Although the two men were released and received apologies from the police officers who arrested them, many social media users suggested that the Israeli police racially profiled the tourists, mistaking them for Palestinians. A Twitter user said that “if you are Arab, Israel will always treat you as a suspect”.

The alleged arrest of Emiratis is not the only reason Arabs around the world wonder whether normalization agreements will encourage extremists in positions of power in Israel to take a more reasonable stance toward Palestinians and holy sites in Israel. Jerusalem.

Prince Turki Al-Faisal, a former Saudi intelligence chief and former ambassador to London and Washington, has expressed doubts that Arab normalization efforts with Israel will lead to improved Palestinian rights.

“The Palestinian people are still occupied; they are still imprisoned by the Israeli government. Attacks and killings of Palestinians take place almost daily,” he told the Arab News talk show “Frankly Speaking” in May.

“Israel’s theft of Palestinian land continues despite Israel’s assurances to signatories to the UAE-Israel peace accord. So there is no sign that appeasement of Israel will change its attitude.

In July, citing a poll by the Washington Institute for Near East Policy, which asked people in Arab countries what they thought of Arab-Israeli normalization, Emirati scholar Abdulkhaleq Abdulla said that Emiratis see the process of normalization in a negative light. The 2022 poll found that only one in four Emiratis surveyed saw improved ties as a positive development.

Looking ahead to the signing of the Abraham Accords, Yousef Al-Otaiba, the UAE’s ambassador to the United States, writing on the Israeli news site Ynetnews, said: “In the UAE and in a much of the Arab world, we would like to believe that Israel is an opportunity, not an enemy. We face too many common dangers and see the great potential of warmer bonds. Israel’s decision on annexation will be an undeniable signal as to whether it sees things the same way.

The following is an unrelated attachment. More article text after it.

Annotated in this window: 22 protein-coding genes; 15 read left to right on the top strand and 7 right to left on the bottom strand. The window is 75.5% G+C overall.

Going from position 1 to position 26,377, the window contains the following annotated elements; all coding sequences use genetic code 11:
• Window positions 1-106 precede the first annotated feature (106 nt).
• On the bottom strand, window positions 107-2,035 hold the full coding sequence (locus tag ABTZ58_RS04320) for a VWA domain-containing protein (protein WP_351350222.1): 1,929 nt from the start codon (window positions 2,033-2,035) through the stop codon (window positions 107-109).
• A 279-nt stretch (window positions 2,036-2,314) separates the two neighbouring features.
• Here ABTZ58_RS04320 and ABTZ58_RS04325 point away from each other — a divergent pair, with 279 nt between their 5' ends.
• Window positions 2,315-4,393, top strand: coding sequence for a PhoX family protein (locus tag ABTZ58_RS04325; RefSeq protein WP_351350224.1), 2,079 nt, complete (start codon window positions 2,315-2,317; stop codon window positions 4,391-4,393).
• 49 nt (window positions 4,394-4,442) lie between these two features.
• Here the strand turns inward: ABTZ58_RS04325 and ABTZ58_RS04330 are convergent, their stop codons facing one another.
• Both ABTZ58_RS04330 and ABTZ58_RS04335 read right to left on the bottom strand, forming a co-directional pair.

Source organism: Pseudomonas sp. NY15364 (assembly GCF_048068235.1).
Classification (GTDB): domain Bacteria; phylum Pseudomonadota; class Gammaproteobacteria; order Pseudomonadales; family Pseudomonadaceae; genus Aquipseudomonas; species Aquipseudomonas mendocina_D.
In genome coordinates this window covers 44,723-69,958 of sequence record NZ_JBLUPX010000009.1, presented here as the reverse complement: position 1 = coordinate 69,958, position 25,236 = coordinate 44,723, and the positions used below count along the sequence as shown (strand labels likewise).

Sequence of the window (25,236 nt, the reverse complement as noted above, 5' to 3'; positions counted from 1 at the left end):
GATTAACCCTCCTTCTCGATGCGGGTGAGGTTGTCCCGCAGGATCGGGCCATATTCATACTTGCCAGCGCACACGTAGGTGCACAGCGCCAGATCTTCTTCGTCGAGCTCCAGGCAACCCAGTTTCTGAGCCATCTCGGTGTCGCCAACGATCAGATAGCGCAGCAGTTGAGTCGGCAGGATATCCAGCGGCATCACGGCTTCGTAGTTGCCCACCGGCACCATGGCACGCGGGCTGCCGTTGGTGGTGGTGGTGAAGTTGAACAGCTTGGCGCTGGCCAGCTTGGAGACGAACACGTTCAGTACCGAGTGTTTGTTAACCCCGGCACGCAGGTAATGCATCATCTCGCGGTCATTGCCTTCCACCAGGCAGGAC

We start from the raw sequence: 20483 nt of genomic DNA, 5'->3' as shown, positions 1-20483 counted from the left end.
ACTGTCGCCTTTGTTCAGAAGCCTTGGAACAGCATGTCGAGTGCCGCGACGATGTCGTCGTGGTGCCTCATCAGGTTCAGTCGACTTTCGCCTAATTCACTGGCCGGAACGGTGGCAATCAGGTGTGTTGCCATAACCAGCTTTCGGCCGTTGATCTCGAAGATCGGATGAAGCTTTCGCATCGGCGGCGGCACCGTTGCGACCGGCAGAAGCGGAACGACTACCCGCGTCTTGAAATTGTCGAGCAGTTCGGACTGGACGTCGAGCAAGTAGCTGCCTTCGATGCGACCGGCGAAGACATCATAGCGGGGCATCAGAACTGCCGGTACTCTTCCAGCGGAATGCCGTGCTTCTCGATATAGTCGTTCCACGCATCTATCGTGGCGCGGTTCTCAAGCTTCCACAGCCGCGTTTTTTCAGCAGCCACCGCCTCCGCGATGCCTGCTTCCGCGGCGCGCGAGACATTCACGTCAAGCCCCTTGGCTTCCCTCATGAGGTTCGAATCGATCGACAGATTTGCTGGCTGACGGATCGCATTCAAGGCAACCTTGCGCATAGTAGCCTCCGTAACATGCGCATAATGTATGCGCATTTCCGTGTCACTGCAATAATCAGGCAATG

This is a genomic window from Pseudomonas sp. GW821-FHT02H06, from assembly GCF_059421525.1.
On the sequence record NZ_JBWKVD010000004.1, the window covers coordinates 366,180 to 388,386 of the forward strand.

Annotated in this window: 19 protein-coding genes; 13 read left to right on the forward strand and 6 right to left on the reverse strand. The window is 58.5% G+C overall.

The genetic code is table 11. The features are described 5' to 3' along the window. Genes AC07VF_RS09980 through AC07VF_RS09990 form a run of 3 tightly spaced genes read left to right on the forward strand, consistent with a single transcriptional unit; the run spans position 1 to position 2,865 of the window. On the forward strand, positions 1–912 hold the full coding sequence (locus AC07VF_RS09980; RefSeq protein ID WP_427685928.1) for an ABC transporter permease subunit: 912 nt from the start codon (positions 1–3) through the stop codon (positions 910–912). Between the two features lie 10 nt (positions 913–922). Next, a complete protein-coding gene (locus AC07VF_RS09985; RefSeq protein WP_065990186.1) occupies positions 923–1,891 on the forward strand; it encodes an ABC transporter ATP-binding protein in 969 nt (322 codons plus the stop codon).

The flags of the United Arab Emirates and Israel fly at Expo 2020 Dubai. (AFP/file photo)

Two years later, after two military offensives against Gaza, few Arabs probably have the illusion that the normalization initiatives under the Abraham Accords have changed Israel’s behavior, let alone ended its policy of annexation of Palestinian lands.

The Arab League’s repeated calls for an end to Israeli violations of the sanctity of Jerusalem’s holy sites, an end to the violence and a return to calm seem to have fallen on deaf ears.

The attacks by Israeli security forces on Muslim worshipers at the Al-Aqsa Mosque and the authorization of Jewish prayers at the holy site are seen by the Arab League as a blatant provocation against Muslims around the world.

Taking part in a September 8 discussion organized by the Atlantic Council think tank to mark the second anniversary of the Abraham Accords, Al-Otaiba called for more to be done to advance a two-state solution to the Israeli-Israeli conflict. Palestinian.

“Everything we talk about is great, but we can’t avoid talking about the two-state solution. We really can’t,” he said at the virtual event, during which he described the Palestinians as “the elephant in the room.”

Referring to the Abraham Accords, Al-Otaiba said, “I don’t think it was meant to resolve – I think it was meant to gain space and time to create room for diplomacy to address the two-state solution. I still believe that the two-state solution is the only game in town. I think we have to continue.”